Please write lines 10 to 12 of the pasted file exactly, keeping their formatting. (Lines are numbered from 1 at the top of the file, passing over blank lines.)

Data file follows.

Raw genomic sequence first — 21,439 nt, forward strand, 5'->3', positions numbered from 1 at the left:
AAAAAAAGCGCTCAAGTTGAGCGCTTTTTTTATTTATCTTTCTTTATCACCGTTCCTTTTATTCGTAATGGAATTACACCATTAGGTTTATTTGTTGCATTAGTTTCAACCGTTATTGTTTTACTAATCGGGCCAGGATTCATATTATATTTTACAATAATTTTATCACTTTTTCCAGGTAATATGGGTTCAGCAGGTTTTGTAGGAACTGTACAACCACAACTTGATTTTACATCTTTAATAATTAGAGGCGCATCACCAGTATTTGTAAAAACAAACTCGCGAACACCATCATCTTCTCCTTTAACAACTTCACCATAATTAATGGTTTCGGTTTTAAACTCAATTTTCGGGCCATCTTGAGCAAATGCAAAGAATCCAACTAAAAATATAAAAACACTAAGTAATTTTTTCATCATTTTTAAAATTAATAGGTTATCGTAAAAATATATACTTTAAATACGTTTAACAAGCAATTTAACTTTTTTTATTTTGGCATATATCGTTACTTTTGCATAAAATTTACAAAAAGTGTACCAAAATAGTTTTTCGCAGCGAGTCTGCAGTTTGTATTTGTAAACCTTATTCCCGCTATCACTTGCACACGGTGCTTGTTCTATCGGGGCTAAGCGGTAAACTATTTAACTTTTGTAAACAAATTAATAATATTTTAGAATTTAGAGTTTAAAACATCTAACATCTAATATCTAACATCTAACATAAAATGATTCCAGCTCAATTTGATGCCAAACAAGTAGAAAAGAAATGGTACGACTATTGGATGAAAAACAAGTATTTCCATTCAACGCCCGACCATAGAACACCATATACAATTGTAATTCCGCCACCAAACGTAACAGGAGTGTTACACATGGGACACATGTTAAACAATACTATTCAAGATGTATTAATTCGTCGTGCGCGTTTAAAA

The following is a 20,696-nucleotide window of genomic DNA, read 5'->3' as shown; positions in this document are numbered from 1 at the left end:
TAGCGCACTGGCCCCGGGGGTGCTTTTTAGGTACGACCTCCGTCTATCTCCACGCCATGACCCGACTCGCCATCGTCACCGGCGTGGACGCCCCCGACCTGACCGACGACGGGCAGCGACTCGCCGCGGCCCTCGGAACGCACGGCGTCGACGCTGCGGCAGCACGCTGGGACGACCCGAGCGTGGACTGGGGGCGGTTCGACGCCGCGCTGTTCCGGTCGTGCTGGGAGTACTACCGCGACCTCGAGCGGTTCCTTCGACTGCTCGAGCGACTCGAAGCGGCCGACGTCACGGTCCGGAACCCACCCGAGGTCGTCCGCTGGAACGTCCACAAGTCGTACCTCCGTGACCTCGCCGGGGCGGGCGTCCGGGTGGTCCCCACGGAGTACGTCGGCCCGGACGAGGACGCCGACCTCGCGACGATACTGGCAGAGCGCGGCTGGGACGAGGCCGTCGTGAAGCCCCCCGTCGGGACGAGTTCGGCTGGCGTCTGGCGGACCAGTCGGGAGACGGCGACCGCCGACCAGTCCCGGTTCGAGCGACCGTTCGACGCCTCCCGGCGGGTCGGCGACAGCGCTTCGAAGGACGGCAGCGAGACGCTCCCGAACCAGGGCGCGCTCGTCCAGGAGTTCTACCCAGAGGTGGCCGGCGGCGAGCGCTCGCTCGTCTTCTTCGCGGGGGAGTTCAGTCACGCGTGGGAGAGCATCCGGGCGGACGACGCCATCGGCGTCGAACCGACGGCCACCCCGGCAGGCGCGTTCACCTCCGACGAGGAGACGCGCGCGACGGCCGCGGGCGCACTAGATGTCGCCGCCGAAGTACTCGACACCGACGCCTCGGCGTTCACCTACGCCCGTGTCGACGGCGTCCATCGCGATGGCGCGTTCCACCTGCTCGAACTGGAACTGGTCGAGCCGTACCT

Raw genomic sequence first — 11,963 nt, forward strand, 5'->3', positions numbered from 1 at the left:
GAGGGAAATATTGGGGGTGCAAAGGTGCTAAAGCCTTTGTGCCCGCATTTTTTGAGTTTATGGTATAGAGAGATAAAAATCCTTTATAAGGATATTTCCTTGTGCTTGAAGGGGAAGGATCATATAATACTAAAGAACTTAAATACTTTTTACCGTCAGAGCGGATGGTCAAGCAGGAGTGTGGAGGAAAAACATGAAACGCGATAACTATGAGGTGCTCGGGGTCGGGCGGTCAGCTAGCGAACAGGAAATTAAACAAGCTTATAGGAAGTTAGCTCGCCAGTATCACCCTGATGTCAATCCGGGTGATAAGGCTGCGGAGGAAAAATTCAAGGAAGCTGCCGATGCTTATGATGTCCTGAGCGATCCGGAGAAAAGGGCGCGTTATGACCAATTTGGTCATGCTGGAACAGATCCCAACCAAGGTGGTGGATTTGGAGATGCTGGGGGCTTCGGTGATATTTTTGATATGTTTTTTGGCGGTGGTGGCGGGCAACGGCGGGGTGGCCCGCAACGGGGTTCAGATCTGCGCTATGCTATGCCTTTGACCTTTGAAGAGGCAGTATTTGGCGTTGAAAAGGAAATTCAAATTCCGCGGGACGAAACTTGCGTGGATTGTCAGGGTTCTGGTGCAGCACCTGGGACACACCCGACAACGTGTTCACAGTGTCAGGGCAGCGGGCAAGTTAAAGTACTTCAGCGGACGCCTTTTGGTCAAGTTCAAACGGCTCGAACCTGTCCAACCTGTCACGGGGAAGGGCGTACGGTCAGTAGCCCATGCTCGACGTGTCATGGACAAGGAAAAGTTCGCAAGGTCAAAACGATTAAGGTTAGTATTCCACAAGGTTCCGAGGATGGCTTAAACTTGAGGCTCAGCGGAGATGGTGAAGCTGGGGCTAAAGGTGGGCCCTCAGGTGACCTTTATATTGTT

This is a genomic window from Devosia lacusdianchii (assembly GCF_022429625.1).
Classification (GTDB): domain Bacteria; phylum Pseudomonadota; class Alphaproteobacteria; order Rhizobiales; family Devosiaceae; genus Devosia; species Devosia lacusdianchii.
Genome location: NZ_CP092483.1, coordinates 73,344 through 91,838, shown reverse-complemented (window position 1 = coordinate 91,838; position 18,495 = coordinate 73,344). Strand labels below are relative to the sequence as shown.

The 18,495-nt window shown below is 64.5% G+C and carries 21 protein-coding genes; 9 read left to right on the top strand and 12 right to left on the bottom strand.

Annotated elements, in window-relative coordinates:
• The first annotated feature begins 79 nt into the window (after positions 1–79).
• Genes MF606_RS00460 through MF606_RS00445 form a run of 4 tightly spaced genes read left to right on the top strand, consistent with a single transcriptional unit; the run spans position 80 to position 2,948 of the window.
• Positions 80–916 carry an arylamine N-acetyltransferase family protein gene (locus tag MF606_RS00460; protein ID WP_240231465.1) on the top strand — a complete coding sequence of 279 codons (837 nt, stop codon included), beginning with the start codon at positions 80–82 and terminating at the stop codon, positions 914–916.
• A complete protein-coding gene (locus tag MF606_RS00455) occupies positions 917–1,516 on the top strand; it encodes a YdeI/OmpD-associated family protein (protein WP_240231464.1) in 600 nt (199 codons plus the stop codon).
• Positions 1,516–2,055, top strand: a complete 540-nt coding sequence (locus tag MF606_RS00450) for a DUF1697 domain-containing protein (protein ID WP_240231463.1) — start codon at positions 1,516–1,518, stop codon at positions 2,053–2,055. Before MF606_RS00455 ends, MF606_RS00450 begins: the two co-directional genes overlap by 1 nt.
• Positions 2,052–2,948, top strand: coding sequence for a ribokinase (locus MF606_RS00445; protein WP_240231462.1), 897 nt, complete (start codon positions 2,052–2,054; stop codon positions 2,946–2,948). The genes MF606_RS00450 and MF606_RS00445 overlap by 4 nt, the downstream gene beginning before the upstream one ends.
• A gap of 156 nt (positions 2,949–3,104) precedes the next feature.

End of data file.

The 18,495-nt window shown below is 64.5% G+C and carries 21 protein-coding genes; 9 read left to right on the top strand and 12 right to left on the bottom strand.

Annotated elements, in window-relative coordinates:
• The first annotated feature begins 79 nt into the window (after positions 1–79).